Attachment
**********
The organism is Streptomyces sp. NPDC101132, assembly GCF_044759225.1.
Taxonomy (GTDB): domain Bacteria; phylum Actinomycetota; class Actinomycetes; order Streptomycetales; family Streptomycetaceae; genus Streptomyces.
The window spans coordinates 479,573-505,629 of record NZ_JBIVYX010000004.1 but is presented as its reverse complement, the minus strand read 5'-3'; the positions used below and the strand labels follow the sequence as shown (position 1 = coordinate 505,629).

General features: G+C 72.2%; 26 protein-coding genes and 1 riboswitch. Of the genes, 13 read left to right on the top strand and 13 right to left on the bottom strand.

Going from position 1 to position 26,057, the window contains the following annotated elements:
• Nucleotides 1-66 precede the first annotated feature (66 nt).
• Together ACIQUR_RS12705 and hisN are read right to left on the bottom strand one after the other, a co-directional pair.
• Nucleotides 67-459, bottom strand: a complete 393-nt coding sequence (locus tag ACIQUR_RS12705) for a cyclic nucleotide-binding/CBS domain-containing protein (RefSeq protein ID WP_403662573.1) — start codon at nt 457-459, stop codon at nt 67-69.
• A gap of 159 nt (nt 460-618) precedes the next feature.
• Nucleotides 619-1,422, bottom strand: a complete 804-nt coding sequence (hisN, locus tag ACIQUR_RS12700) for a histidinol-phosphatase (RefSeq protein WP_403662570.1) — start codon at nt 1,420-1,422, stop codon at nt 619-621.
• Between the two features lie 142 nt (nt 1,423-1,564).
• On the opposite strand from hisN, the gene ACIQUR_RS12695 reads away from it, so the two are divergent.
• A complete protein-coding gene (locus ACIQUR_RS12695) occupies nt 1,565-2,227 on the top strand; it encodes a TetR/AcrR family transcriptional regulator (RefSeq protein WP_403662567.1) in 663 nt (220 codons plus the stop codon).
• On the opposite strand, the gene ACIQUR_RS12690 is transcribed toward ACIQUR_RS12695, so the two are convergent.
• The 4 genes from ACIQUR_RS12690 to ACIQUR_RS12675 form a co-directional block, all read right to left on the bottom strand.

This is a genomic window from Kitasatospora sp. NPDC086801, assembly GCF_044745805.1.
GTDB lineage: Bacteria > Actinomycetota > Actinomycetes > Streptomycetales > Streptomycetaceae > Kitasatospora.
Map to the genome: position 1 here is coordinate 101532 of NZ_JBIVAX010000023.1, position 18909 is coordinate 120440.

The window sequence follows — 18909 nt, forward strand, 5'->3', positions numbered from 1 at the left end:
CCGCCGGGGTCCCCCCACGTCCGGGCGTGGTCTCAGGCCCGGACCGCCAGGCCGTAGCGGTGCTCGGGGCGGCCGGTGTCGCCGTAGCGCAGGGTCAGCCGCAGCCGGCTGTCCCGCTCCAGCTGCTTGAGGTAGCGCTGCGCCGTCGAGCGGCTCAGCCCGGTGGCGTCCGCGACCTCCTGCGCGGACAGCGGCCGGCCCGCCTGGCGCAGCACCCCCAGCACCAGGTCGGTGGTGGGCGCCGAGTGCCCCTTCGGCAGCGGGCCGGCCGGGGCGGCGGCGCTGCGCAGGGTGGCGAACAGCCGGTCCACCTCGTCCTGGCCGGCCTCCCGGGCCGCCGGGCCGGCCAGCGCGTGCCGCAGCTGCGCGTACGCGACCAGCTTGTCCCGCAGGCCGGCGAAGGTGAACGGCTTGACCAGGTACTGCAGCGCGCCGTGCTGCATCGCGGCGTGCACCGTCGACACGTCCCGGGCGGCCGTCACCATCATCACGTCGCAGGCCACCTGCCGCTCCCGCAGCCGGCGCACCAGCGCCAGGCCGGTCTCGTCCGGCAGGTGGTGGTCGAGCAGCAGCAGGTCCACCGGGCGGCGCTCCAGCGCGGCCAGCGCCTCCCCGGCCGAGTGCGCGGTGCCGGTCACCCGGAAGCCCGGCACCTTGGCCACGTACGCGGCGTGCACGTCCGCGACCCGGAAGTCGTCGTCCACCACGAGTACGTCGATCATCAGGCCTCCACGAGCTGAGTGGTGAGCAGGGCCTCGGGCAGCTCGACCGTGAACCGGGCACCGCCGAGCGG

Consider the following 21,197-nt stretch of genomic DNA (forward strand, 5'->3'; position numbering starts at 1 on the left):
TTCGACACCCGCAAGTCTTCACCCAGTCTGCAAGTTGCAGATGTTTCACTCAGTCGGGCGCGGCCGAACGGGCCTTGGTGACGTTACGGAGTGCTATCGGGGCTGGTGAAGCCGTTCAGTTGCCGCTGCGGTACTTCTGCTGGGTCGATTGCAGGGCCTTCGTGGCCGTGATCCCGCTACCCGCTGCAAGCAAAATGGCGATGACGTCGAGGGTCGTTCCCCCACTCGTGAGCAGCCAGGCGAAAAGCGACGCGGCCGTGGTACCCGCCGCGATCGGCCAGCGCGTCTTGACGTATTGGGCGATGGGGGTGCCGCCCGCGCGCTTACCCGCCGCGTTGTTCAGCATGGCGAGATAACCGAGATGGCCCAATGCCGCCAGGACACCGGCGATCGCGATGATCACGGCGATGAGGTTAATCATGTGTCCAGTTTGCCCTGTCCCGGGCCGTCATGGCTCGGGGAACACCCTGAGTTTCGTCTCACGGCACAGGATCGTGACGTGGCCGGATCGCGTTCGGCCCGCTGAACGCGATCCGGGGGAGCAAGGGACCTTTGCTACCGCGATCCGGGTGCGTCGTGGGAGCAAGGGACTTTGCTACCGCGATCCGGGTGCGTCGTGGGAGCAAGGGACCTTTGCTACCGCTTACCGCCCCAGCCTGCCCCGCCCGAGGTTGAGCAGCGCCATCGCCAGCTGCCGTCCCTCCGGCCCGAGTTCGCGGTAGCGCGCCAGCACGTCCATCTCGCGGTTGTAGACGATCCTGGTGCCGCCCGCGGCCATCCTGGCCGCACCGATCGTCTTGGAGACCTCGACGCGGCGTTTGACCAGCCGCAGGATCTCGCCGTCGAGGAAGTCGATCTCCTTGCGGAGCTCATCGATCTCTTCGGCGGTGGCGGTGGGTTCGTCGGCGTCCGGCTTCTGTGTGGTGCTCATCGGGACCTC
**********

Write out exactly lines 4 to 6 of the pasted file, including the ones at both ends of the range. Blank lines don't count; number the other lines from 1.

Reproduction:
General features: G+C 72.2%; 26 protein-coding genes and 1 riboswitch. Of the genes, 13 read left to right on the top strand and 13 right to left on the bottom strand.

Going from position 1 to position 26,057, the window contains the following annotated elements:
• Nucleotides 1-66 precede the first annotated feature (66 nt).